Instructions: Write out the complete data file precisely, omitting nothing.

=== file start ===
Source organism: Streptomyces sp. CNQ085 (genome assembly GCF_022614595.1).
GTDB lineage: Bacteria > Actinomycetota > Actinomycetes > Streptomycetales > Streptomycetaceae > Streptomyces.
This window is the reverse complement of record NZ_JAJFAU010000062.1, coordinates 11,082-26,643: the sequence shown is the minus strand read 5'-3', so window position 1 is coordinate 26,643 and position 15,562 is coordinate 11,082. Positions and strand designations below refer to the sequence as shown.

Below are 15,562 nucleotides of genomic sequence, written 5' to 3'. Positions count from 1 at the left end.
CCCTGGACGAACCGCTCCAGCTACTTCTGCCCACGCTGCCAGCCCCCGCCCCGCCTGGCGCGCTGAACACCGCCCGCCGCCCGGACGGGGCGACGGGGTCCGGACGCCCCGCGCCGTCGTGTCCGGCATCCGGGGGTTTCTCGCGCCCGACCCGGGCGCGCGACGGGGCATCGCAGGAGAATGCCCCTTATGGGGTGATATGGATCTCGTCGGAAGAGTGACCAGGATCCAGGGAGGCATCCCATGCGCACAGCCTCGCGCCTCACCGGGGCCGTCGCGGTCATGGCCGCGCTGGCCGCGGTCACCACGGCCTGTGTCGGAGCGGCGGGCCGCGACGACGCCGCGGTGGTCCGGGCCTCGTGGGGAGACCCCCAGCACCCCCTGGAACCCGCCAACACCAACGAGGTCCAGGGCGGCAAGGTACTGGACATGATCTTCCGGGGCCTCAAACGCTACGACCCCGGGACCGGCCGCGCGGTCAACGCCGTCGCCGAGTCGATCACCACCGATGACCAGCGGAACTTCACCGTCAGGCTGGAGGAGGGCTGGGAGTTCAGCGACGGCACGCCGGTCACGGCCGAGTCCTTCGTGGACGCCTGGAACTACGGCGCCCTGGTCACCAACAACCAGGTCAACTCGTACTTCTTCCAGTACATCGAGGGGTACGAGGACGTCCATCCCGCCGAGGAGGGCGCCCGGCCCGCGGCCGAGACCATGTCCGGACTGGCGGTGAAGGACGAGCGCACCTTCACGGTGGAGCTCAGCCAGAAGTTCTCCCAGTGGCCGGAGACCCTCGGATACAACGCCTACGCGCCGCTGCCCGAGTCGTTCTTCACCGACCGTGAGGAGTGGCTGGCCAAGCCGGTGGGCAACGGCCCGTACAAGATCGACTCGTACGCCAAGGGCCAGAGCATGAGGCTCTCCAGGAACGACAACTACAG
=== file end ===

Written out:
Source organism: Streptomyces sp. CNQ085 (genome assembly GCF_022614595.1).
GTDB lineage: Bacteria > Actinomycetota > Actinomycetes > Streptomycetales > Streptomycetaceae > Streptomyces.
This window is the reverse complement of record NZ_JAJFAU010000062.1, coordinates 11,082-26,643: the sequence shown is the minus strand read 5'-3', so window position 1 is coordinate 26,643 and position 15,562 is coordinate 11,082. Positions and strand designations below refer to the sequence as shown.

Below are 15,562 nucleotides of genomic sequence, written 5' to 3'. Positions count from 1 at the left end.
CCCTGGACGAACCGCTCCAGCTACTTCTGCCCACGCTGCCAGCCCCCGCCCCGCCTGGCGCGCTGAACACCGCCCGCCGCCCGGACGGGGCGACGGGGTCCGGACGCCCCGCGCCGTCGTGTCCGGCATCCGGGGGTTTCTCGCGCCCGACCCGGGCGCGCGACGGGGCATCGCAGGAGAATGCCCCTTATGGGGTGATATGGATCTCGTCGGAAGAGTGACCAGGATCCAGGGAGGCATCCCATGCGCACAGCCTCGCGCCTCACCGGGGCCGTCGCGGTCATGGCCGCGCTGGCCGCGGTCACCACGGCCTGTGTCGGAGCGGCGGGCCGCGACGACGCCGCGGTGGTCCGGGCCTCGTGGGGAGACCCCCAGCACCCCCTGGAACCCGCCAACACCAACGAGGTCCAGGGCGGCAAGGTACTGGACATGATCTTCCGGGGCCTCAAACGCTACGACCCCGGGACCGGCCGCGCGGTCAACGCCGTCGCCGAGTCGATCACCACCGATGACCAGCGGAACTTCACCGTCAGGCTGGAGGAGGGCTGGGAGTTCAGCGACGGCACGCCGGTCACGGCCGAGTCCTTCGTGGACGCCTGGAACTACGGCGCCCTGGTCACCAACAACCAGGTCAACTCGTACTTCTTCCAGTACATCGAGGGGTACGAGGACGTCCATCCCGCCGAGGAGGGCGCCCGGCCCGCGGCCGAGACCATGTCCGGACTGGCGGTGAAGGACGAGCGCACCTTCACGGTGGAGCTCAGCCAGAAGTTCTCCCAGTGGCCGGAGACCCTCGGATACAACGCCTACGCGCCGCTGCCCGAGTCGTTCTTCACCGACCGTGAGGAGTGGCTGGCCAAGCCGGTGGGCAACGGCCCGTACAAGATCGACTCGTACGCCAAGGGCCAGAGCATGAGGCTCTCCAGGAACGACAACTACAG